An aspect of the very prominent seafront buildings is that on the whole whether they are good bad appropriate or inappropriate they mostly seem to stay put for over 100 years.
Whether you agree with this approach or not the meeting to decide the future of this development is to be held in secret and all of the associated documentation is secret too, see http://tdc-mg-dmz.thanet.gov.uk/ieListDocuments.aspx?CId=151&MId=2919&Ver=4
Oddly enough the actual development agreement is in the public domain, see http://www.michaelsbookshop.com/pda/ this is a long and complicated document that sets out what the developer should build and when, it also sets out how the council owned land becomes owned by the developer and the council gets paid for the land.
I am pretty foggy about the legal and procedural ins and outs, but am pretty sure that with the council, it is the cabinet or the full council only, that has the power to change development agreements relating to council owned land.
My guess is that what happens in practice is that the developer approaches the council officers asking for changes and those officers work out a series of options that protect the council’s interests and then put those options before cabinet for decision.
Obviously the hopes and expectations in terms of employment, which were along the lines of about 200 people working on the site during the last year didn’t happen.
Looking at the site at the moment, there isn’t a sense of one stage finished and another about to commence, but much more one of a work in progress abandoned unexpectedly. Holes dug but not filled with concrete, incomplete pillars with leaning and rusting reinforcing rods.http://www.thanetonline.com/cliff/index.htm or their may be some other explanation. The secrecy makes it difficult to know for sure.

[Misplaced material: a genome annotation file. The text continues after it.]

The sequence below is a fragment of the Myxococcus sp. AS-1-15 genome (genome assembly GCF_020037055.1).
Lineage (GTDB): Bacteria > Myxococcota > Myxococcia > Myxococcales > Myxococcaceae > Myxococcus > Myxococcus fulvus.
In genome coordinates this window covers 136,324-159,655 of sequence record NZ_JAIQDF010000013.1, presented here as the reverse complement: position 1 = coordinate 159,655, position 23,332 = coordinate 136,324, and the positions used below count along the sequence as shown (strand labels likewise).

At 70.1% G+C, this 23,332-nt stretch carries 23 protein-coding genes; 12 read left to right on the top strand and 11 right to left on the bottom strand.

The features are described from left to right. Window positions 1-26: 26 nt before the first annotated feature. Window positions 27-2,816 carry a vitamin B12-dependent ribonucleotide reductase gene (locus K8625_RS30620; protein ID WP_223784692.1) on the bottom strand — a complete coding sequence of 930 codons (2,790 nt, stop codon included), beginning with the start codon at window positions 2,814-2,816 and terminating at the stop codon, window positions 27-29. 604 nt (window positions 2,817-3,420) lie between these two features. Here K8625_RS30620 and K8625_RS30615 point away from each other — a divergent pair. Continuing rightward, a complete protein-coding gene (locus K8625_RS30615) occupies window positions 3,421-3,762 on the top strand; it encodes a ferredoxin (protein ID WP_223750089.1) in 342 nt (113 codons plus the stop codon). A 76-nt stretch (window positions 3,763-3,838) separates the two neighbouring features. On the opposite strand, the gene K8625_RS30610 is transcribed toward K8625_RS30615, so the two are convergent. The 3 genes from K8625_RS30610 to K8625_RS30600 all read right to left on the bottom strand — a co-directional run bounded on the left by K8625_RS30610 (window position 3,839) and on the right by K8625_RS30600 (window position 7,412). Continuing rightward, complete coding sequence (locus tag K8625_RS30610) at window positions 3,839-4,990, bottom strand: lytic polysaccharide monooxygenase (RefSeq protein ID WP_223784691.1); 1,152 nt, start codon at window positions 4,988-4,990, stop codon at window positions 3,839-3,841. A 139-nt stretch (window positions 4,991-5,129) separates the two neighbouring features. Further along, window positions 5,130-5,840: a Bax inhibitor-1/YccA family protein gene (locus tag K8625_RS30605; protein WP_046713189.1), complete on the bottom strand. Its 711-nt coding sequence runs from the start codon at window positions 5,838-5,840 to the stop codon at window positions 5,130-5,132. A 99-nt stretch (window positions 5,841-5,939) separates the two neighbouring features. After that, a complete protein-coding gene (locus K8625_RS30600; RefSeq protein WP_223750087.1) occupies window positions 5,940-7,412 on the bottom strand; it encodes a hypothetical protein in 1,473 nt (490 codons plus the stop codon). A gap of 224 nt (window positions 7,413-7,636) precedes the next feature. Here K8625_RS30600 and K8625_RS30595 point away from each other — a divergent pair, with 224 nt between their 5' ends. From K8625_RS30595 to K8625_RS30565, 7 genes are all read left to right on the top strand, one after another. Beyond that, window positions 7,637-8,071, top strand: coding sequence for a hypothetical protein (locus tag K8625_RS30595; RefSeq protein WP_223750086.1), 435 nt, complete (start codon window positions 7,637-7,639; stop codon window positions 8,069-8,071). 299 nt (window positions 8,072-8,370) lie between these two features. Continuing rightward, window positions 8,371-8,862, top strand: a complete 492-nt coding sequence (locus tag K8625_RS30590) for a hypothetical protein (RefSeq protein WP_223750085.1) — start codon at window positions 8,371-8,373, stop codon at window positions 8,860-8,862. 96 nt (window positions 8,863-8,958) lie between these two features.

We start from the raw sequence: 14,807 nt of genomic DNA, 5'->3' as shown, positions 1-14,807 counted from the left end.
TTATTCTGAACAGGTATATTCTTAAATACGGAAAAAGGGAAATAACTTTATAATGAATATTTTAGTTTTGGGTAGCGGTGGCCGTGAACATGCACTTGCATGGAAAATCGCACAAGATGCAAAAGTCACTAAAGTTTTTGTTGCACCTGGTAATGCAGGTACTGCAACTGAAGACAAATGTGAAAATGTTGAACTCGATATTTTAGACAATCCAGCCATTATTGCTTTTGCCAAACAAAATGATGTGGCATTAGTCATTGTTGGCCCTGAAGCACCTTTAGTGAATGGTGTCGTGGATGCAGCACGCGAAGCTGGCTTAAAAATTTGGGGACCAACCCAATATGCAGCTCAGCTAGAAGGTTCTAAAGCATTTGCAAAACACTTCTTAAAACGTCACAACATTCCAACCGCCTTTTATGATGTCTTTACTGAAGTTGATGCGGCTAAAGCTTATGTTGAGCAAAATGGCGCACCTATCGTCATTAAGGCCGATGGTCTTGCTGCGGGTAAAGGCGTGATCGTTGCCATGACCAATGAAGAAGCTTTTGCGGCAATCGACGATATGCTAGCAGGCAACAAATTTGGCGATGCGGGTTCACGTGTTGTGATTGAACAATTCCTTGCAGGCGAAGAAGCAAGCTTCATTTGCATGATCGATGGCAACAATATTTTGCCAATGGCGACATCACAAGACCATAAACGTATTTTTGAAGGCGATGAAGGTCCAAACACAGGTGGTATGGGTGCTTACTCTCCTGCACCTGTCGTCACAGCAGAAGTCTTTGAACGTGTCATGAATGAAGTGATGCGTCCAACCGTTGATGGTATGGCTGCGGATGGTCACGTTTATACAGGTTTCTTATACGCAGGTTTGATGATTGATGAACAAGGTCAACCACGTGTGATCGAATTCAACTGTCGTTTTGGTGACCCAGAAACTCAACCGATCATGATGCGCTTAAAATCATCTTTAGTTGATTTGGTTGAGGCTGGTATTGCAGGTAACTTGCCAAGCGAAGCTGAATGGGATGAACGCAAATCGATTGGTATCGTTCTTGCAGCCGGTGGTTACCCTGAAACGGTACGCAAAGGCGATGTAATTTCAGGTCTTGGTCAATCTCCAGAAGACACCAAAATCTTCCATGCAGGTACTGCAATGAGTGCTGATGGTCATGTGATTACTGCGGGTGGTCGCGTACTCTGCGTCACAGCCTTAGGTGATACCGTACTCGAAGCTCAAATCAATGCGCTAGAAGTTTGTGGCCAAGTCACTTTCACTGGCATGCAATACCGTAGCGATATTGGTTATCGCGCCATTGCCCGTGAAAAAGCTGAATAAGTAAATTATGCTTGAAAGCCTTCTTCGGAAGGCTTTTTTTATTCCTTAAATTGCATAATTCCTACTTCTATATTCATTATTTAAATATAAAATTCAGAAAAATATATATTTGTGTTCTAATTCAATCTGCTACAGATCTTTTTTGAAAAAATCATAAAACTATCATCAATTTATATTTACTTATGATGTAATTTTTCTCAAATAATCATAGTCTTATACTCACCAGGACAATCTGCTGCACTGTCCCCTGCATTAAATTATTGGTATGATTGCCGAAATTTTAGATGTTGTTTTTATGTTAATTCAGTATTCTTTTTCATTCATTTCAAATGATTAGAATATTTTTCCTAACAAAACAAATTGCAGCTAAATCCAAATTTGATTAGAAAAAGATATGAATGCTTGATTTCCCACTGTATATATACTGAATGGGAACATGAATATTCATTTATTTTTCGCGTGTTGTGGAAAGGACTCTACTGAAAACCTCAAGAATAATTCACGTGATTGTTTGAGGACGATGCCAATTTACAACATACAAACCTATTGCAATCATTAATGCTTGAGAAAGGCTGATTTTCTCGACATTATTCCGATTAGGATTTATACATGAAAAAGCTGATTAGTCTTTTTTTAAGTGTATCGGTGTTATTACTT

Personally from the council’s engineers response I received via Allan Poole I doubt that it relates to the issues I highlighted, to do with assessing the flood risk, sea defence and cliff stability.
Anyone who missed this the two blog posts, the first one my open letter to cabinet members and two of their responses, here http://thanetonline.blogspot.co.uk/2012/03/royal-sands-development-on-pleasurama_23.html and a further post containing the email from Allan and my reply, here http://thanetonline.blogspot.co.uk/2012/03/royal-sands-development-on-pleasurama_30.html
When the site was first put out for tender by the council, one of the most important aspects was that it should have a major leisure aspect as well as a residential aspect to finance this.
The council rejected them on the grounds that they lacked the financial credentials and selected SFP who at that time were purely a Virgin Island company, so the council wouldn’t have had any way of discovering their financial status.
One problem here is that I think – reading the development agreement - the council were concerned that once the apartments were built the main leisure aspect the hotel wouldn’t be built. This is of particular concern as the hotel is in front of the part of the cliff that the developers contractor has examined and found has problems.
The pictures of this part of Ramsgate, click on them to enlarge, are a small proportion of the ones that I used to work out the history of the sea defences in this part of the town.
Having looked at the documentation again, see http://tdc-mg-dmz.thanet.gov.uk/documents/g2919/Public%20reports%20pack,%2005th-Apr-2012%2019.00,%20Cabinet.pdf?T=10 “Heads of Terms Agreement” it looks as though there is the possibility of a new development agreement involved.